Long ago, back at the end of last year, I went on a cruise holiday. I blogged about this when I got back and intended to do more once I’d sorted through my photographs. However, such was the volume of photographs, it is taking me some time to get through them. I have, however, finally made a start, so I thought I’d begin to re-live my experiences and share some pictures. I will persevere with this, though it may take me the rest of the year to finish it.
Our holiday actually began a few days before the cruise: we were departing from Barcelona, so as this was somewhere we had long intended to visit we decided to spend a few days there first. We flew in from Bristol on Thursday 20 October. We had booked to stay in Hotel Lleó, which turned out to be clean, reasonably priced and, critically, not far from Plaça de Catalunya and Las Ramblas.
The day was disappointingly cold and overcast, but we spent a pleasant day exploring Las Ramblas, which is an amazing place. This is the main tourist area of the city and is packed with bars and restaurants. There is also possibly the world’s greatest concentration of ‘human statues’, some of whom are very impressive.
At the far end of Las Ramblas is Mirador de Colón (Columbus Monument), an impressive 52m high iron column topped by a statue of the man himself. It commemorates a visit by Columbus in June 1493 when he received a royal welcome to Barcelona – he obviously made quite an impression! There is a lift to the top, which gives a great view over the city – and by this time the cloud had broken up so we could enjoy it. The trouble is, only about 3 or 4 people can fit into the lift at once and there is not a huge amount of room at the top, so it operates on a one in, one out arrangement – I’m glad we went out of season or you could queue for days.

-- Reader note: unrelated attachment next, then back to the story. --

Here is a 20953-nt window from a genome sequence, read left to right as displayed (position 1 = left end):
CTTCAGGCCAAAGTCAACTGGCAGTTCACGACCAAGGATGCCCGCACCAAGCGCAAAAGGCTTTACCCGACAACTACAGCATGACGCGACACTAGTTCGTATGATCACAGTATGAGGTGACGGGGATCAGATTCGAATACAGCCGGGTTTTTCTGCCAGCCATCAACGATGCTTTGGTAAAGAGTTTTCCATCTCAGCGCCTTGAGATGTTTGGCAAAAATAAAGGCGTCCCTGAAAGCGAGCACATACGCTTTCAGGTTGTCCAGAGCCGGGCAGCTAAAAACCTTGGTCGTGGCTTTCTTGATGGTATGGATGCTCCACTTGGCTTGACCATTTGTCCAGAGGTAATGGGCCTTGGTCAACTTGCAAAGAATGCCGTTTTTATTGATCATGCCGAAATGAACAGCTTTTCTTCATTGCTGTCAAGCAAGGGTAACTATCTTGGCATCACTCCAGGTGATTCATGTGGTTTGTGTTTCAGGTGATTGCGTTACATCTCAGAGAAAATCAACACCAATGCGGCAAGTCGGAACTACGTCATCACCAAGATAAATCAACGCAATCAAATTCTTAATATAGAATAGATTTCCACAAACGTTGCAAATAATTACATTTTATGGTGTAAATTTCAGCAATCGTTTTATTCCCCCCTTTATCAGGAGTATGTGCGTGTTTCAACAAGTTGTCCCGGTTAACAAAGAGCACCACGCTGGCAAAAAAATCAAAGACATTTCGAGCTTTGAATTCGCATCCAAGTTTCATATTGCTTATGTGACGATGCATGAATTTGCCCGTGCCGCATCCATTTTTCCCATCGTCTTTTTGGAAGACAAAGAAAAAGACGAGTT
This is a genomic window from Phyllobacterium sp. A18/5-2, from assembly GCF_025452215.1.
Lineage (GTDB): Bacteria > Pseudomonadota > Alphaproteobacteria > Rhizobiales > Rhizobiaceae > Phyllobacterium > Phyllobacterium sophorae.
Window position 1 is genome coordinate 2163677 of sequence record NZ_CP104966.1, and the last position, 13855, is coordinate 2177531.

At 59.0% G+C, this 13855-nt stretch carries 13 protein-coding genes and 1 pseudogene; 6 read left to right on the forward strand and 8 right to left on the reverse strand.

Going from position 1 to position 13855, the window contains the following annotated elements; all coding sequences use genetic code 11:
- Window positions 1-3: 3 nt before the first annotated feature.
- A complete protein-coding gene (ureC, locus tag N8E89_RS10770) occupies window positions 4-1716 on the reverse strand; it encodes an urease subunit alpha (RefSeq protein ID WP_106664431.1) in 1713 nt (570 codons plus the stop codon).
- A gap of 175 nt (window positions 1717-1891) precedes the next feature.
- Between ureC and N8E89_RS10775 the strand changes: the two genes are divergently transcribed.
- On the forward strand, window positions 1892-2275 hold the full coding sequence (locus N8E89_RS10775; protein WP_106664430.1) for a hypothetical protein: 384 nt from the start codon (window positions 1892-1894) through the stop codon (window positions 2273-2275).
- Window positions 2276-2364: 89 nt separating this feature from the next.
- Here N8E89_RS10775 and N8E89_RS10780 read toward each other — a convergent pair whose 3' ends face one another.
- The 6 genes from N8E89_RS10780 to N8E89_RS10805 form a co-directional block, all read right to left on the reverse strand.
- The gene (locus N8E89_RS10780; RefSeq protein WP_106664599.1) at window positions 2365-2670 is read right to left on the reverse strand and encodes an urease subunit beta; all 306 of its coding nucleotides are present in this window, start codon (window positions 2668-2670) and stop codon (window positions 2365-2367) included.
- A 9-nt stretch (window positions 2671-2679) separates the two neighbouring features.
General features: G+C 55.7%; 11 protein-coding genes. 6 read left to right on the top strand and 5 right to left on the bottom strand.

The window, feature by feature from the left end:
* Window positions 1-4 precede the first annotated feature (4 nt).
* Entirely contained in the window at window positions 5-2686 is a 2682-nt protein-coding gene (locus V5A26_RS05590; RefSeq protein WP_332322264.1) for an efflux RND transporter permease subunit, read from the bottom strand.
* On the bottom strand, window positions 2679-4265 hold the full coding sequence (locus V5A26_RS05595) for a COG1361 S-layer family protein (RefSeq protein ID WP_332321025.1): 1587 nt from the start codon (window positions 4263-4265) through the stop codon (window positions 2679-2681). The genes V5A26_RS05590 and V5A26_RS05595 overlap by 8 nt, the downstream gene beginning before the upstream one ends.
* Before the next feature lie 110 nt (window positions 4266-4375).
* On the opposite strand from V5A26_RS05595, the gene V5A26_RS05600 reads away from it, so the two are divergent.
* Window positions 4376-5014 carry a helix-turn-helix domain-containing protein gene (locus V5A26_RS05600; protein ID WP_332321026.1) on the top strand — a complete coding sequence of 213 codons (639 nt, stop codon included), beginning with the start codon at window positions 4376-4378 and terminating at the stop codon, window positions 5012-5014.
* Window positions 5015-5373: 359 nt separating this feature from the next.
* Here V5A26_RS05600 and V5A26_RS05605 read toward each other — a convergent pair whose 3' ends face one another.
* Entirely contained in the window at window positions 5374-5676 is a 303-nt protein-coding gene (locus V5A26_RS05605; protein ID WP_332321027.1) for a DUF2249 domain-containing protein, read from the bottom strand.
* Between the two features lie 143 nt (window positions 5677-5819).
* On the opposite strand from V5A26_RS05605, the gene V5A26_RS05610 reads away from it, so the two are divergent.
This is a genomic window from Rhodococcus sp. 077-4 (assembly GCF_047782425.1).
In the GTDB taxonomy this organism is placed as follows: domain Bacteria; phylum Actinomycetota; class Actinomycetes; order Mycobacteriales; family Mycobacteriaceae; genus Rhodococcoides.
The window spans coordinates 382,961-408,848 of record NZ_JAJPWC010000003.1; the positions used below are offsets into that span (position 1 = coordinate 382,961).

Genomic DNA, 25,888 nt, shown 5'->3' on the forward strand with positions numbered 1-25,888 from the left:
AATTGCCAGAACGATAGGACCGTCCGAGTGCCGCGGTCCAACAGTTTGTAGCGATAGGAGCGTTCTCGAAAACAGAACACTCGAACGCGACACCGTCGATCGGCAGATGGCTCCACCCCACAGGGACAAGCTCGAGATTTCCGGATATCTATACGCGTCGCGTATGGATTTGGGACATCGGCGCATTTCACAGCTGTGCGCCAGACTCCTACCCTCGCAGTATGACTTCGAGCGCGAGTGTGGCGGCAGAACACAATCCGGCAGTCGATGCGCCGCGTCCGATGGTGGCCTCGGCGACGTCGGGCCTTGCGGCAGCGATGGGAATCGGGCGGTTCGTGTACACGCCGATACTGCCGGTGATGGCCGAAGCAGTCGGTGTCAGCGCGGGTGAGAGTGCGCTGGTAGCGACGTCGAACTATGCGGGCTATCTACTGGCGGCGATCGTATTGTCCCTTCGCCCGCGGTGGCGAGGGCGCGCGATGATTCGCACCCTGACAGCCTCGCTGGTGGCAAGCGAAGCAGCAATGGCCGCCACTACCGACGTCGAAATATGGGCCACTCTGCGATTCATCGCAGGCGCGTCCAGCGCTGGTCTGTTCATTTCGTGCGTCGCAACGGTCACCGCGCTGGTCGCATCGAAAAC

Later in the afternoon we met up with our travelling companions, Andy and Jan, who had arranged the whole thing for us. After eating we went in search of alcohol – a theme for the holiday – and stumbled upon a brilliant cocktail bar called Boadas. Only when we got home did I discover that this was in a list of the top 50 bars in the world. One down, 49 to go.
The following day we got ourselves tickets for the tourist bus. These follow a number of routes around the city and you can hop on and off as you like; an excellent way to see the city. Barcelona is, of course, famous for Gaudi, so we thought we’d better see some of his stuff.
We went first to Sagrada Familia, an eye-poppingly bizarre church which was begun in 1882. Gaudi took over in 1884 and things kind of got out of hand and it has been under construction ever since – it is expected to be finished in the next 20 years. The place was packed and, even out of season, the queues to get in circled the church. We decided that a view from the outside would suffice.
We hopped back on the bus and headed for more Gaudi madness at Parc Güell. This must be the most bizarre public park in the world and surely speaks of much substance abuse. Amazingly, it is free to get in.
We finished off the day with yet more Gaudi: a walk to see Casa Batllò and La Pedrera at night.
The next day we set off on the bus again, this time on a different route which took us back to Casa Batllò and La Pedrera so we could see inside. These buildings are amazing and once again clearly drug-inspired. Inside Casa Batllò has a very Alice in Wonderland feel.
At La Pedrera the surreal roof is the star, and by this time it was beautifully sunny and baking hot to enjoy it.
We spent a long time at these houses, which were not all that far from our hotel, so once finished we were determined to make the most of our bus ticket and see some things further afield. There was far too much to see in the time available, so we only saw Plaça d’Espanya, the art museum, the Olympic stadium and many other wondrous sites from the bus. We did get off for a walk around Parc de Montjuïc, which gave some excellent views over the harbour, which is where we would be departing from in the morning…
Barcelona was a brilliant place and I took hundreds of photographs; here’s a few more: